Roche/Genentech announced that the shortage of the liquid form of Tamiflu in the US has been resolved. The shortage occurred during the flu season, but lasted less than two weeks. The FDA has already taken the product off its drug shortage list.
Tamiflu, also known as Tamiflu Oral Suspension in its liquid form, has been in short supply since the beginning of the first quarter. The shortage coincided with the height of the flu season in the U.S. Thirty-five states have submitted reports of widespread flu cases and several associated pediatric deaths. When taken at the outset of symptoms, Tamiflu as an antiviral reduces the severity of the flu.
Genentech previously sent notice of the shortage in advance. The company blamed the backup in supply on scheduling misalignments. Genentech spokesperson Tara Iannuccillo stated in an email, “For a two-week period our ability to package Tamiflu OS fell behind demand due to scheduling misalignments between the arrival of new product from Europe and its final packaging in the U.S.” Roche has experienced shortages before, specifically with its cancer drug Perjeta back in 2012 and its osteoporosis drug Boniva.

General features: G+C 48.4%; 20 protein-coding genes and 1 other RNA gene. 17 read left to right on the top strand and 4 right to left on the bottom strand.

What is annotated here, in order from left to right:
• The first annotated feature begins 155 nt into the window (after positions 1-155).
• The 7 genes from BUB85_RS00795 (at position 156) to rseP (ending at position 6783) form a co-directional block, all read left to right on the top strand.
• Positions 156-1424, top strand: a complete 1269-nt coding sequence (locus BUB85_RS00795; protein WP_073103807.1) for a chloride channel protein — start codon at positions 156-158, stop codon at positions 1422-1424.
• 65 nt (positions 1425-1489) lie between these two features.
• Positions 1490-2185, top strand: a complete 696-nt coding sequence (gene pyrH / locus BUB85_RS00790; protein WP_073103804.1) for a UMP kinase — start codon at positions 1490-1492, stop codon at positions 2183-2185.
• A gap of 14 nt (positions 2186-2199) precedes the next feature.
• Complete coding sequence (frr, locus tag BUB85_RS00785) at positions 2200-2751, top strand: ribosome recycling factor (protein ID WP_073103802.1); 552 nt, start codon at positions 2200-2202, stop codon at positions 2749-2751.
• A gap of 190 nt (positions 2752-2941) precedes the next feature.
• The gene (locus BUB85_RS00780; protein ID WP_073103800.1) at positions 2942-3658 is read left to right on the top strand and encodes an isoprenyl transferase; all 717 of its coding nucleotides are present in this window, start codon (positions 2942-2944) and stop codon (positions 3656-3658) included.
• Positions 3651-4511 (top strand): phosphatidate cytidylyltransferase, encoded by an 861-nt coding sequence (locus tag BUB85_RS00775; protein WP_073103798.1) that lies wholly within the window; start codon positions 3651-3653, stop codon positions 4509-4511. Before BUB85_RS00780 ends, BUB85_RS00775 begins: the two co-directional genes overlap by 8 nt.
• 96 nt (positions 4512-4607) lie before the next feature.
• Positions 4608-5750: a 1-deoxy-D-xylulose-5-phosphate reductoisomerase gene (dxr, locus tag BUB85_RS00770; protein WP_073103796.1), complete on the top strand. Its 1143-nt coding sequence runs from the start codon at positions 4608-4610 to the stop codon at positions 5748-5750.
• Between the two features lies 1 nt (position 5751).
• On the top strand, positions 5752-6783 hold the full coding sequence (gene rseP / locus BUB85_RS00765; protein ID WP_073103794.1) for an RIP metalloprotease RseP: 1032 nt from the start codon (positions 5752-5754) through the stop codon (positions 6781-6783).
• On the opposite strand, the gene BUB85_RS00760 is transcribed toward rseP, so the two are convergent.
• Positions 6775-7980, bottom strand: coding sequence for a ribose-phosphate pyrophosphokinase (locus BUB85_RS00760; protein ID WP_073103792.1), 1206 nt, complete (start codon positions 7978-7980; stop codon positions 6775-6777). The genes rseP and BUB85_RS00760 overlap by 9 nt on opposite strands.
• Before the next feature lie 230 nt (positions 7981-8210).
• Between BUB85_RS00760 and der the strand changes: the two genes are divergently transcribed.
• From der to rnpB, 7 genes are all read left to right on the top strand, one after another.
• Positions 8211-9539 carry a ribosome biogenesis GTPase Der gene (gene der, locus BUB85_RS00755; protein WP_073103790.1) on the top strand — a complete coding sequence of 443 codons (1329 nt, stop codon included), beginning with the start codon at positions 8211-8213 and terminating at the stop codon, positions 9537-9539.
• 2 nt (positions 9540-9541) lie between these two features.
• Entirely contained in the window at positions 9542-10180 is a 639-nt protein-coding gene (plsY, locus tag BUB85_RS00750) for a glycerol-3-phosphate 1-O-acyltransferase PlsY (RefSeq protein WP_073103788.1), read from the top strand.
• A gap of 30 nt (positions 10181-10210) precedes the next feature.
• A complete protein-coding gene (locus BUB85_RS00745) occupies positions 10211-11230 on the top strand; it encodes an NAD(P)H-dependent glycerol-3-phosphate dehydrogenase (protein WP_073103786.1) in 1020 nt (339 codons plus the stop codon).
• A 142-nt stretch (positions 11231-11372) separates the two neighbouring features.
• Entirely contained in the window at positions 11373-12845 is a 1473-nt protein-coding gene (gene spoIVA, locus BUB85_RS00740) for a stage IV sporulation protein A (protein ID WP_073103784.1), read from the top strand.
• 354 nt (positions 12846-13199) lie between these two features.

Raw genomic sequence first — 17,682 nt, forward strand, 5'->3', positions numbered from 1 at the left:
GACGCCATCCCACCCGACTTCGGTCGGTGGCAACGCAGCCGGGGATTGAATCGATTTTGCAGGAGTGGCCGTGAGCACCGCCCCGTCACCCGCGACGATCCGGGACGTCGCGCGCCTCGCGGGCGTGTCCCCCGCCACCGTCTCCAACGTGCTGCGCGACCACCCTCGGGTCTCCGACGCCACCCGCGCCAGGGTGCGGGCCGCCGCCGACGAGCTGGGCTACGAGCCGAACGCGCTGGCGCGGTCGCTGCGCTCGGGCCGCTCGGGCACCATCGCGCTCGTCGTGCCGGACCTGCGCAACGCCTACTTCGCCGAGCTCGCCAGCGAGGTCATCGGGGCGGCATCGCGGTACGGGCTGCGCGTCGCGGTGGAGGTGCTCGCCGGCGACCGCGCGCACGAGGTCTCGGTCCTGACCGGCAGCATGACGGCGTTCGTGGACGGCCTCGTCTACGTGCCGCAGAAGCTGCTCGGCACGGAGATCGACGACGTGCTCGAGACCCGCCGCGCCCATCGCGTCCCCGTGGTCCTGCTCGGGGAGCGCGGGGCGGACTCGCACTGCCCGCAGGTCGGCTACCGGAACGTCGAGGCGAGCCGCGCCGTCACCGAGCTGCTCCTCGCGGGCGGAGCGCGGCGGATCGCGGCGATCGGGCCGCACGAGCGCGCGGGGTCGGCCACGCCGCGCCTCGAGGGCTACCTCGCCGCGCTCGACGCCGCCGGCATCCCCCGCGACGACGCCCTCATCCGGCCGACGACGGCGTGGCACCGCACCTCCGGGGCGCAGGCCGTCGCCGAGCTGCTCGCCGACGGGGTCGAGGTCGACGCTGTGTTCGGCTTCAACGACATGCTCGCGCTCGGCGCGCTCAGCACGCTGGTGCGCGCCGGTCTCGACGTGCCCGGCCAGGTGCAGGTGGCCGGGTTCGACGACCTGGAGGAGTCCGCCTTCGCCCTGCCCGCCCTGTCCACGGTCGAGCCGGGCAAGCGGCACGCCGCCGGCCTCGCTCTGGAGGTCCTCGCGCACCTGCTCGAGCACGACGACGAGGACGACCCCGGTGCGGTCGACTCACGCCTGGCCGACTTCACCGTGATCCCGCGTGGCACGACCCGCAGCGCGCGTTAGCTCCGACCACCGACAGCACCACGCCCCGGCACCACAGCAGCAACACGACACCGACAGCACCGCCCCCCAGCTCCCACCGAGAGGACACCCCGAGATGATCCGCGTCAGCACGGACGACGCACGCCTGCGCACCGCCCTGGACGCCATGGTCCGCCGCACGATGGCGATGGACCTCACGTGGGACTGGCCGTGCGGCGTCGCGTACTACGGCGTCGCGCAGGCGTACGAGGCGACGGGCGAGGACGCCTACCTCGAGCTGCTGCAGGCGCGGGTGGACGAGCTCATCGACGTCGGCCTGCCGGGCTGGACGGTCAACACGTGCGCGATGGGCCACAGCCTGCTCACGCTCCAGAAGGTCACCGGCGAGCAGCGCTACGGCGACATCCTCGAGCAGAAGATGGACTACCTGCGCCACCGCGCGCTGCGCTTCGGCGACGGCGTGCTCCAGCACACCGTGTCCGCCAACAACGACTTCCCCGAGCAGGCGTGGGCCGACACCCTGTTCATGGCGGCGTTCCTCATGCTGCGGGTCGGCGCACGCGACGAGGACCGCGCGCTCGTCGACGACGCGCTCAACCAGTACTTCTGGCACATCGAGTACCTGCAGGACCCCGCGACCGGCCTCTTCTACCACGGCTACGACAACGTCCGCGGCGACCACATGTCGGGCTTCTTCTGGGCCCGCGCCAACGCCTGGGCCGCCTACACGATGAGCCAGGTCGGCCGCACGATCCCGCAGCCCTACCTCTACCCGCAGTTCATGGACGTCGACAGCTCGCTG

Despite Tamiflu’s liquid form shortage, there has been a steady supply of 75 milligram capsules of the drug. Patients who are unable to swallow capsules were advised to ask healthcare professionals to open the capsules and mix the content with liquid for intake.
Genentech said its information concerning the drug’s supply in certain areas were incomplete. “We have limited information regarding Tamiflu supply in specific local areas… Given the widespread flu activity in 35 states nationally, there may be some instances where a local pharmacy may not have the liquid formulation of Tamiflu in stock.”
The company expects to have sufficient supply of Tamiflu in both liquid and capsule forms in anticipation of demand during the ongoing flu season.